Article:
About the Cover: Pascal’s Triangle (Aug, 1978)
This reminds me of XKCD’s Map of Online Communities.There was a time when Pascal seemed like it was the ascendant language, just before C just zoomed on by and took over the world. I remember reading the Inside Macintosh books when I was a kid and thinking, shit, I’m going to have to learn this Pascal thing.
About the Cover
by Carl Helmers
It is rare when one can indulge in one’s prejudices with relative impunity, poking a bit of good humored fun to make a point. The design of the cover, entitled “Pascal’s Triangle” provided just such an opportunity. The cover was executed by Robert Tinney, but the prejudices are all mine and were given to him as a fairly detailed script. The point is that Pascal is here, it is consistent with use by small computers, such as many readers own, and it is available in the form of the UCSD software system at quite a nominal charge above the cost of the hardware required. While today it requires a computer at the high end of the personal computer range of pricing, the utility of the language and advances in both magnetic media and read only memory technology should lower the price of the minimum hardware requirements considerably over the course of the next year or two. With that point, we present “Pascal’s Triangle.”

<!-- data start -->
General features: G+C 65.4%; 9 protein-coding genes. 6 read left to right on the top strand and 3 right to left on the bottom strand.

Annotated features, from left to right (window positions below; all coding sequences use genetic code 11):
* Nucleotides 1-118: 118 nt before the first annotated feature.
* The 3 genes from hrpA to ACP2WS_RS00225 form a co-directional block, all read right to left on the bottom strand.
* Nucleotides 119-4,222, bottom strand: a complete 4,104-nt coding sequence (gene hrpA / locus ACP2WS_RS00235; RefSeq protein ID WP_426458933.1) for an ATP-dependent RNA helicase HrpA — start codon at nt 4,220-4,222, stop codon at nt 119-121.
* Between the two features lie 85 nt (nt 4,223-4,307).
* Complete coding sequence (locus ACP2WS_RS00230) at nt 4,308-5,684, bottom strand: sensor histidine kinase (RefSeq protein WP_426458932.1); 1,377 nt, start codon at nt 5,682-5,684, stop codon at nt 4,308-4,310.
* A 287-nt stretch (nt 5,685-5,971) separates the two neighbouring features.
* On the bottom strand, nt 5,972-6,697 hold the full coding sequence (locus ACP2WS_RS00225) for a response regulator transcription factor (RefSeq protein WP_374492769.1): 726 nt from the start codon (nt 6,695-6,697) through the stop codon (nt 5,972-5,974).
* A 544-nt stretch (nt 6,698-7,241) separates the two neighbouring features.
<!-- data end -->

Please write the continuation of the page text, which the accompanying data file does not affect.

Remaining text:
The primary allegory of the cover is of course the inversion of the “Bermuda Triangle” myth’s theme to show smooth waters. The triangle is an unbounded tri- angular array of buoys numbered with the binomial expansion coefficients. These coefficients are “Pascal’s Triangle” as any high school algebra student will have learned. Pascal’s Triangle on the cover is of course embedded in a matrix of the waters of the FORTRAN Ocean of computer languages, named after the pioneering widely used high level language FORTRAN, and its descendents FORTRAN II, FORTRAN IV, WATFOR, WATFIV and even the mildly reformed RATFOR.
A prominent island graces the bottom of the picture, the Isle of BAL with its rocky and desolate surface. Note the great JCL barrier reef which surrounds the Isle of Bal and borders the Straights of COBOL along the bottom edge of the picture. These dangerous and unstructured reefs have sunk more than one ship on their treacherous shoals, including the good ship SS OS of all encompassing (360 degree) fame. (Much commercial traffic is seen in the sea lanes of the Straights of COBOL.) In the lower right part of the picture where the Straights of COBOL meet the main body of the FORTRAN Ocean, we see a curious fog bank (imagining a view from the deck of a ship in the waters). It is said that this fog bank is always present, hiding the exotic and mysterious jungles of LISP. While unseen by normal mortals, our gods’ eye view of the picture shows the brilliant tropical algorithms, the fabulous nodes growing on trees like in some Eldorado of programming. But who can see brilliance through a fog bank?
Travelling upward (in the picture) through heavy seas we come to the pinnacle, a snow white island rising like an ivory tower out of the surrounding shark infested waters. Here we find the fantastic kingdom of small talk, where great and magical things happen. But alas, just as the impenetrable fog bank around the jungles of LISP hide it from our view, the craggy aloofness of the kingdom of small talk keeps it out of the mainstream of things.